Development in Kittitas County stalled by freeze on wellPosted: Updated:
CLE ELUM--A lack of snow has forecasters thinking we might face water shortages this year, but in Kittitas County developers are dealing with a drought ordered by the Department of Ecology.
Kittitas County Commissioners sent a letter to Governor Chris Gregoire on March 30, asking her to repeal Ecology's emergency ruling that stopped people from drilling new groundwater wells.
She's sided with the department since Ecology issued the ruling in July. Meanwhile, development in the county has dried up.
To drill a well, you must have a water right, something in hot demand in the upper county.
Since 1998, nearly 3,000 new wells popped up in and around Cle Elum.
With that pace, the Department of Ecology projected water shortages in the near future.
Regional Director Tom Tebb say a freeze on construction of new wells is necessary.
" So we're trying to build that future, a sustainable future where those water supplies are sustainable and are reliable and wouldn't be interrupted during times of drought."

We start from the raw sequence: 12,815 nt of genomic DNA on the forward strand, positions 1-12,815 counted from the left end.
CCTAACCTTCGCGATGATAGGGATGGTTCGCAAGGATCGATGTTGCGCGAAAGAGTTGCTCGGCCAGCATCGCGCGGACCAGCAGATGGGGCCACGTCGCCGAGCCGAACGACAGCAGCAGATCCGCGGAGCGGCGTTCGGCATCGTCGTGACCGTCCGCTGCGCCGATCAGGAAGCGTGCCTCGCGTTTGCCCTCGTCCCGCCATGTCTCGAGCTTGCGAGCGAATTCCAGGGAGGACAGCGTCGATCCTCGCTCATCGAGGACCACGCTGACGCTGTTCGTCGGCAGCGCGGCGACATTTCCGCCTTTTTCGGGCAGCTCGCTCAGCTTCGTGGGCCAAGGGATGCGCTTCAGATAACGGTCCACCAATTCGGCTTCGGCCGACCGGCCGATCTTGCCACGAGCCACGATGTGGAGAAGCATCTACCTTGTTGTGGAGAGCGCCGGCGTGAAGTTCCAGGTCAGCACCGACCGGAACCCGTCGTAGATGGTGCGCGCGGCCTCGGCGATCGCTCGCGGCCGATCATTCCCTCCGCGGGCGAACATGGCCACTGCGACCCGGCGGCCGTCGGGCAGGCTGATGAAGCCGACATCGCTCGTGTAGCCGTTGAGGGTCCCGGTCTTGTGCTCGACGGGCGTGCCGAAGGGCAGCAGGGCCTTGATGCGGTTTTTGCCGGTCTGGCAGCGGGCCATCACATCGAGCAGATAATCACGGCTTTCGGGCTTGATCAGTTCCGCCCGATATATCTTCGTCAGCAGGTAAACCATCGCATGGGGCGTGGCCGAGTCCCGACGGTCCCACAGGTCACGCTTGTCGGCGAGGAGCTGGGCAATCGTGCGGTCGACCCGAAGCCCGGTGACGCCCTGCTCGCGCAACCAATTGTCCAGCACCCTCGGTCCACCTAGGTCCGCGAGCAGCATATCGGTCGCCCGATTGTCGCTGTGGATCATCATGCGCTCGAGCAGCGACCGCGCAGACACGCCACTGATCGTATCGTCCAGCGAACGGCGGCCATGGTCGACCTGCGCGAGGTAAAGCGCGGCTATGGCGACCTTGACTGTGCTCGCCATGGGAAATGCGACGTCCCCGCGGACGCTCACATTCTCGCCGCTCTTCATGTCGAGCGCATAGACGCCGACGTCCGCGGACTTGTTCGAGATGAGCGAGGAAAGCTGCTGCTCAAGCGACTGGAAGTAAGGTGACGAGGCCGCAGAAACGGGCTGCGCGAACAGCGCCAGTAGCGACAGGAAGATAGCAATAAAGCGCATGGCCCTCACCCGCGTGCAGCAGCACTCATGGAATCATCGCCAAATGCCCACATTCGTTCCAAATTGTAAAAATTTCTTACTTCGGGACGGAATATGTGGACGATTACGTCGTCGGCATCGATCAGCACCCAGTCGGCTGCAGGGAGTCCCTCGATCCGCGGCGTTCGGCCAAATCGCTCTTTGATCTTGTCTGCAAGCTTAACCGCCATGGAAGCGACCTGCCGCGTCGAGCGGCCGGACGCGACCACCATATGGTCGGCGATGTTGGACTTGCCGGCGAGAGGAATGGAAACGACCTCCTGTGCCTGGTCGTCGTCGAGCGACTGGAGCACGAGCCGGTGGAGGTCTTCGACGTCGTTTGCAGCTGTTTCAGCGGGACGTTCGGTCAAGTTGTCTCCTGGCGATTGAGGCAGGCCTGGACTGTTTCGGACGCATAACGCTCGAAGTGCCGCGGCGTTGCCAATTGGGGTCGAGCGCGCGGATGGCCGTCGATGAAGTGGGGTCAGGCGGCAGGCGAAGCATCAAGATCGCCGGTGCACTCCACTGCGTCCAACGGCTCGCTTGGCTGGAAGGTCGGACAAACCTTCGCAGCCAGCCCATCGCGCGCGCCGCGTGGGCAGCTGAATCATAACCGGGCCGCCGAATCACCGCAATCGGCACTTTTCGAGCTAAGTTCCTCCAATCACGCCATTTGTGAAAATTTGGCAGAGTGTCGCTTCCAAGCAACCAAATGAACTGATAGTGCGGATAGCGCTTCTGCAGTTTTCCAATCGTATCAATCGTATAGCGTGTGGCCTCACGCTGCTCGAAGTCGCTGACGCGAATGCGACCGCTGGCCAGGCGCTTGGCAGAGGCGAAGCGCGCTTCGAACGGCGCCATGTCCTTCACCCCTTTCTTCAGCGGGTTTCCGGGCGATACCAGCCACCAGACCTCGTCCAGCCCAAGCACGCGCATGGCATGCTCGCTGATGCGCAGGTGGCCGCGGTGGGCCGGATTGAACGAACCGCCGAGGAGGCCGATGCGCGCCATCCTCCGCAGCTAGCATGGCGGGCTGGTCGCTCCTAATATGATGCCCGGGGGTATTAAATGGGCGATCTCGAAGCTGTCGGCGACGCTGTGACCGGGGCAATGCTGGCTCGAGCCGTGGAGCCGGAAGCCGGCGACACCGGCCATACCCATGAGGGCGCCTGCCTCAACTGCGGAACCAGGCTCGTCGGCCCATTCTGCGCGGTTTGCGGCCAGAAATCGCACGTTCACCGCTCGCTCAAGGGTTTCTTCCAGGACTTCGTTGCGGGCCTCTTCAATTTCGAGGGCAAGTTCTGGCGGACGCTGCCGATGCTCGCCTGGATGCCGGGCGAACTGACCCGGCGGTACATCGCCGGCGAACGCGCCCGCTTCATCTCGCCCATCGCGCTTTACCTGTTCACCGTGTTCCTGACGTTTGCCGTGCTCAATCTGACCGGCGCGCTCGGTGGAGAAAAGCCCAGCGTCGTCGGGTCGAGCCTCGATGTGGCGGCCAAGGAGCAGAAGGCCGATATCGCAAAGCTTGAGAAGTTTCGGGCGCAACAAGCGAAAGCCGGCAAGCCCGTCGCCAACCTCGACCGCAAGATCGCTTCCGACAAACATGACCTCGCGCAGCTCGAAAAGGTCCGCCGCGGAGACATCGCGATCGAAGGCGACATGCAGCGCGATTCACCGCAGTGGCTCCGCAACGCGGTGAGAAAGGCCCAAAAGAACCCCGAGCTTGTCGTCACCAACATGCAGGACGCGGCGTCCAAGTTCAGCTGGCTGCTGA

County Commissioner Alan Crankovich agrees change is needed, but said the freeze isn't.
"This is not an acceptable level of collateral damage to accomplish an agency goal," Crankovich said. "This [ruling] has crippled our economy."
And here's why, Crankovich said lack of wells means lack of new homes, which has meant lack of jobs. Kittitas County's unemployment rate was 10.3 percent in January, a two-point jump since the July ruling.
"With the downturn in the housing industry, that was difficult as it was, but this has just compounded it to where, where people are literally facing foreclosure, businesses are closing. There's been many jobs lost."
Ecology wants to create a water bank, a program where people can buy or sell existing water rights without creating a larger drain on a limited resource.
Tebb said there's more than fifty proposals to build new homes with old water rights.
"It provides for growth and development to occur provided that that development is fully mitigated."
Ecology and the county continue negotiating for a new deal, but right now none appears close.
This isn't just a Kittitas County issue though. Commissioners from Yakima, Benton and Franklin county have been following the developments, even traveling to Kittitas to attend hearings.
What happens there could affect drilling of new wells throughout Eastern Washington.